There are direct or indirect relationships between diabetes, diabetic foot, and sleep quality that affect each other. In a study conducted by Chao et al. [6], it was found that sleeping less or more than normal increases the risk of diabetes, while according to a study by Shaikh et al. [7], sleep deprivation affects the balance of leptin and ghrelin concentrations, appetite and insulin sensitivity. Diabetes can cause a decrease in sleep quality and sleep disturbances, while sleep disturbances can also make diabetes control difficult. Good sleep contributes to tissue regeneration, repair of cell damage, and individuals’ hormonal balance [2,9,10]. Therefore, sleep has a significant role in DFU and wound healing.
Song et al. [14] demonstrated a correlation between poor sleep quality and an elevated risk of developing type 2 diabetes mellitus (T2DM). The researchers highlighted that regulating sleep quality within an appropriate range could be a preventive measure for T2DM. The study conducted by Haveleia and Gayatri [15], which investigates sleep quality and influencing factors in patients with diabetic ulcers, revealed a significant difference between subjective sleep quality and sleep quality measured using PSQI. Additionally, the study found that pain and stress were significantly associated with poor sleep quality. In a study by Raman et al. [16] examining abnormal sleep patterns in individuals with T2DM and their impact on diabetic microangiopathies, lower daily sleep duration and quality were observed in patients with diabetic peripheral neuropathy. Conversely, a study by Sheahan et al. [17], focusing on differences in the daily activity of patients with DFU compared to controls in their free-living environments, indicated that the DFU group did not exhibit differences in lying down duration and sleep duration when compared to diabetic peripheral neuropathy and T2DM controls groups.
In a study conducted by Zhu et al. [18] on diabetics, the average PSQI score of patients was 8.30 ± 4.12, and it was found that sleep disorders adversely affect glycemic control. In a study by Selen and Polat [19], which involved 61 DFU patients, nocturia was found in 44.3% of patients, the average PSQI score of patients was 7.72 ± 3.38, and the sleep quality of 82% of patients was found to be poor. In a study by Salomé et al. [20], involving 60 patients with DFU, nocturia was detected in 80% of individuals, and poor sleep quality was found in 71.7% of individuals. In our study, poor sleep quality was found in 75% of individuals with DFU according to the PSQI classification, while poor sleep quality was detected in 57.3% of individuals without DFU. A statistically significant relationship was found between DFU and poor sleep quality. The observed relationship in our study could be attributed to poor glycemic control, pain, or stress in individuals with DFU.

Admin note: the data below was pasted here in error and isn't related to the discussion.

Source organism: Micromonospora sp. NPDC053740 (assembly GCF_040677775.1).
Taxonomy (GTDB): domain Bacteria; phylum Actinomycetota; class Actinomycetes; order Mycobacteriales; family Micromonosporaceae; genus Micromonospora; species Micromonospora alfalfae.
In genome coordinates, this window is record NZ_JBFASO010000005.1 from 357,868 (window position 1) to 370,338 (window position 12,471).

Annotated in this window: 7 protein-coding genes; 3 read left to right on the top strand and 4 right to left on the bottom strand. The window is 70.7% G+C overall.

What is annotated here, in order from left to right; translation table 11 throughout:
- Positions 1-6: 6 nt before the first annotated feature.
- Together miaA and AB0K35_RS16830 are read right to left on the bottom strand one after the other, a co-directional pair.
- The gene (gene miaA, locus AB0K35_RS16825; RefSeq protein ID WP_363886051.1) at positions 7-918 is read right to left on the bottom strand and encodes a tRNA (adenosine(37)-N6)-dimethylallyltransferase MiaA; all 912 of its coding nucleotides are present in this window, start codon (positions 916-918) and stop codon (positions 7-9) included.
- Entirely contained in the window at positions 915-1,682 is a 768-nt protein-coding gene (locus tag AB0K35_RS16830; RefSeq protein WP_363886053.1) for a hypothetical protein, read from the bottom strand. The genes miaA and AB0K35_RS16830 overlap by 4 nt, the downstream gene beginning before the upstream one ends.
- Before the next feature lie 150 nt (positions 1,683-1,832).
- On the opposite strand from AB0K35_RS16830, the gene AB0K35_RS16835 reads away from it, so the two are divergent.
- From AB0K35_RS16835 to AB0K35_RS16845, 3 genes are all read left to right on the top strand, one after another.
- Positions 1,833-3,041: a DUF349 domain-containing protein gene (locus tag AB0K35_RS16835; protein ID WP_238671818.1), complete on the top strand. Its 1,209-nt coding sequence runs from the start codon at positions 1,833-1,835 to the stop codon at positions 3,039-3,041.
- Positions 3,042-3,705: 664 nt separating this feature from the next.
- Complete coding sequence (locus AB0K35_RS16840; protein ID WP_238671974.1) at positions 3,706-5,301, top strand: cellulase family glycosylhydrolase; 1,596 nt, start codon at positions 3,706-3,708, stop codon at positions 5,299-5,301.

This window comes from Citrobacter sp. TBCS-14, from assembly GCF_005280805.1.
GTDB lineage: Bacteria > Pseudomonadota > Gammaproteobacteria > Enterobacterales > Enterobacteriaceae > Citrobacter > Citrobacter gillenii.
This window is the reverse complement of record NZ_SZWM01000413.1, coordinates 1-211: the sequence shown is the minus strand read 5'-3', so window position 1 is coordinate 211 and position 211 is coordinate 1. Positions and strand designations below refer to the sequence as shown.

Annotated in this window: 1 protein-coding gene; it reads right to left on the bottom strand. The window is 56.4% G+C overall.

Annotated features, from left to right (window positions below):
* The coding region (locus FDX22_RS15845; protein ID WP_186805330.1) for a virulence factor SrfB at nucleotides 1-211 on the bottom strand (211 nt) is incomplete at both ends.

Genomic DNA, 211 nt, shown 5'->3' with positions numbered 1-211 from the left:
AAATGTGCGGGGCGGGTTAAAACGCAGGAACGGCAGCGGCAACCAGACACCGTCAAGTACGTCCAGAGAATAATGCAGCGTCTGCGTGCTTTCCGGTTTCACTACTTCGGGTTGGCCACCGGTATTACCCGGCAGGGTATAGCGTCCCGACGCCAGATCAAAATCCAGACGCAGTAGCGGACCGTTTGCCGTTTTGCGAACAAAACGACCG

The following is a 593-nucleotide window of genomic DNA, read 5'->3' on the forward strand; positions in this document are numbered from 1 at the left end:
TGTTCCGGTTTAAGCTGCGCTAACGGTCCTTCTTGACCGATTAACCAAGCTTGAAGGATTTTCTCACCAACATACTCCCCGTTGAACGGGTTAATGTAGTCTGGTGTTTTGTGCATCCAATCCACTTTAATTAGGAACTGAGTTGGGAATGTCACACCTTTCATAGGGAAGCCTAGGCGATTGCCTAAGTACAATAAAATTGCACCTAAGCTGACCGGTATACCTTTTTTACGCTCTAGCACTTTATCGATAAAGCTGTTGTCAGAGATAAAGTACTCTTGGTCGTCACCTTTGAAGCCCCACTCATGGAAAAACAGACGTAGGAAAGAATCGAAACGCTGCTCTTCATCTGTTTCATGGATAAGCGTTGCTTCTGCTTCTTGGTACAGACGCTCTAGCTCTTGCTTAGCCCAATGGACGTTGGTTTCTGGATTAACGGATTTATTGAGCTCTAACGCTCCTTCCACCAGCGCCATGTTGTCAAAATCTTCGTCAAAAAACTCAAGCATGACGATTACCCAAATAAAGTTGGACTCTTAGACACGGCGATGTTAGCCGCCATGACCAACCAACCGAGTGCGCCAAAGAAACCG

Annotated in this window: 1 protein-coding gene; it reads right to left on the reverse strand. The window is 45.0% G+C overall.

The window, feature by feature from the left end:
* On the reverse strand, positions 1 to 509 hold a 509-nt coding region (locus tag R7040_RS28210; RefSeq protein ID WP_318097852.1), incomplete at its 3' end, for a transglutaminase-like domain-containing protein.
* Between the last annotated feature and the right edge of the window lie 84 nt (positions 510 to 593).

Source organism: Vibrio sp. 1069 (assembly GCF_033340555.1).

According to the review conducted by Monteiro-Soares et al. [21], male gender was reported as a risk factor for the development of DFU. In the review, 34 studies evaluating the relationship between diabetic foot and gender were evaluated, and statistically significant results were obtained in 10 studies indicating a risk factor for male gender. In the study conducted by Demir et al. [22], 64.7% of 288 foot ulcers developed over an 8-year period occurred in men and 35.3% occurred in women. Similarly, in our study, the proportion of male patients with foot ulcers was higher in the patient group (73.4%).
The studies have shown that smoking and alcohol use are risk factors for diabetes, diabetic foot, and other diabetes-related complications [23,24]. Smoking can exacerbate diabetic peripheral sensory, autonomic, and motor neuropathy, which are important causes of foot ulcers. It leads to increased vasoconstriction, tissue hypoxia, and impedes the healing process [25]. Of the patients included in our study, 21.2% were active smokers, and 41.8% had quit smoking before. When we looked at the difference between the two groups, 76.6% of diabetic foot patients were active smokers or had quit smoking in the past, whereas this rate was 52.4% in non-diabetic foot patients. A statistically significant difference was found between the two groups regarding smoking status. In terms of alcohol use, individuals with diabetic foot consumed less alcohol due to social drinking, unlike the literature.
In the systematic review by Monteiro-Soares et al. [21], a relationship between diabetes duration and DFU was found in 25 out of 45 studies. Boyko et al. [26] examined the formation of DFU by monitoring 1250 diabetic patients every 3 months for an average of 3.3 years, and found a significant relationship between diabetes duration and foot ulcers. Pham et al. [27] also found a significant relationship between diabetes duration and foot ulcers in the study of 248 diabetic foot patients. In our study, the mean diabetes duration of individuals with DFU was 15.25 years, whereas the mean diabetes duration of individuals without foot ulcers was 12.54 years. A statistically significant relationship was found between DFU and diabetes duration values.